The Simple Secret to Fixing Ugly Story Problems

how to write: retroactive continuity

When you’re in the middle of writing, don’t stop. Except for coffee.

It happens to every writer: you’re writing along when suddenly you need to go back and change some fact or detail.

Because if you don’t fix it, the story won’t make sense. Should you stop writing at that moment to go fix it?

Nope. That could kill your momentum.

Here’s a better idea. It’s called a retcon, and comic book writers have been using it for decades.

Retcon is short for “retroactive continuity” and it means that you’re stating a new fact that changes what’s come before.

In other words, you’re changing the past.

This is a term I first encountered in the massively entertaining and informative book Writing for Comics with Peter David. (Mr. David, by the way, has an impressive list of comic writing credits, including Spider-Man, Wolverine, Supergirl, Hulk, Star Trek, and tons of others. He knows what he’s talking about.)

In comic books, writers are often dealing with decades of established story “facts” that occasionally come into conflict, and retcons are intended to resolve those conflicts.

The same concept is ridiculously useful in the process of writing anything, even a novel or screenplay.

Want to see an example of a retcon in action? Here I am discussing ideas for a mystery novel with my friend Pam:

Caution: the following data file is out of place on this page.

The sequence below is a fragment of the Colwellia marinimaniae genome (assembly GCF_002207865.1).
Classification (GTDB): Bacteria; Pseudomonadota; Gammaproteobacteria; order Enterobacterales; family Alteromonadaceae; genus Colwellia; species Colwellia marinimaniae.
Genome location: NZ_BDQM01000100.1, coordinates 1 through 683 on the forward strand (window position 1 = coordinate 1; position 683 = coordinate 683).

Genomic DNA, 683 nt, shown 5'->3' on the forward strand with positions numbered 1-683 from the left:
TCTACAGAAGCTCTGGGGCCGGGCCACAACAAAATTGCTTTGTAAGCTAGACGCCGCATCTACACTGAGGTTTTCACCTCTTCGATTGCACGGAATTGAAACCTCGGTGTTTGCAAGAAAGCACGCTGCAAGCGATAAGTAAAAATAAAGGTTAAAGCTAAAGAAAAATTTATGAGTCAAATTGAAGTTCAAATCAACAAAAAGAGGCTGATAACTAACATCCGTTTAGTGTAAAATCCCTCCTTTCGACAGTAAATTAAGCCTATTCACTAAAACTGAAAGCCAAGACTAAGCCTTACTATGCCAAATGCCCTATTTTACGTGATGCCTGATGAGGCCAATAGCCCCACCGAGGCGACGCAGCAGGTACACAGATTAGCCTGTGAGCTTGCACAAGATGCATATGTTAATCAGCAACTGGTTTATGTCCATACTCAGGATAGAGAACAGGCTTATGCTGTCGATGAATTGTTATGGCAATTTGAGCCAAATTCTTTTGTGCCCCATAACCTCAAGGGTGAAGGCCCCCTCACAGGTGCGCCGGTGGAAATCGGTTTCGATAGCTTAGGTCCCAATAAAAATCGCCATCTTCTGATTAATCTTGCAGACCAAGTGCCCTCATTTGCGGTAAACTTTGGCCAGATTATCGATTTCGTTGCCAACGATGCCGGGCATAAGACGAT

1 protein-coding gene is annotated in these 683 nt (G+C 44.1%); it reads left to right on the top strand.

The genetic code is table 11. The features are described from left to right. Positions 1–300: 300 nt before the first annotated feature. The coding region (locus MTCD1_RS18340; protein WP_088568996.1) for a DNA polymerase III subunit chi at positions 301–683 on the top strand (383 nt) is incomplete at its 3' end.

PAM: It’s the middle of the night, and she realizes someone’s in her apartment. She turns on the lights. It’s her ex-boyfriend!

ME: Wait. I thought he died in that fiery plane crash in Chapter 3?

PAM: Retcon. He wasn’t actually killed in the crash, just horribly disfigured.

ME: OK. Got it. Go on.

PAM: So anyway, she turns on the lights and says to the ex-boyfriend…

You get the idea.

When you’re in the heat of writing, the last thing you want to do is drop everything and go back to change something. Putting a retcon in your notebook frees you from that burden.

It’s easy. Just describe what you need to change, and then keep pushing forward on your story until you finish.

After you reach THE END, you can go back over your retcon list and change everything to make it fit. Then like magic, all of your story logic lines up.

Try it yourself. The next time you notice something that you need to go back and change, don’t stop writing. Just put a retcon in your notes and keep on writing.

Who knows? By the time you finish the story, you might come up with an even better idea. In other words, you might retcon your retcon.

Stranger things have happened.

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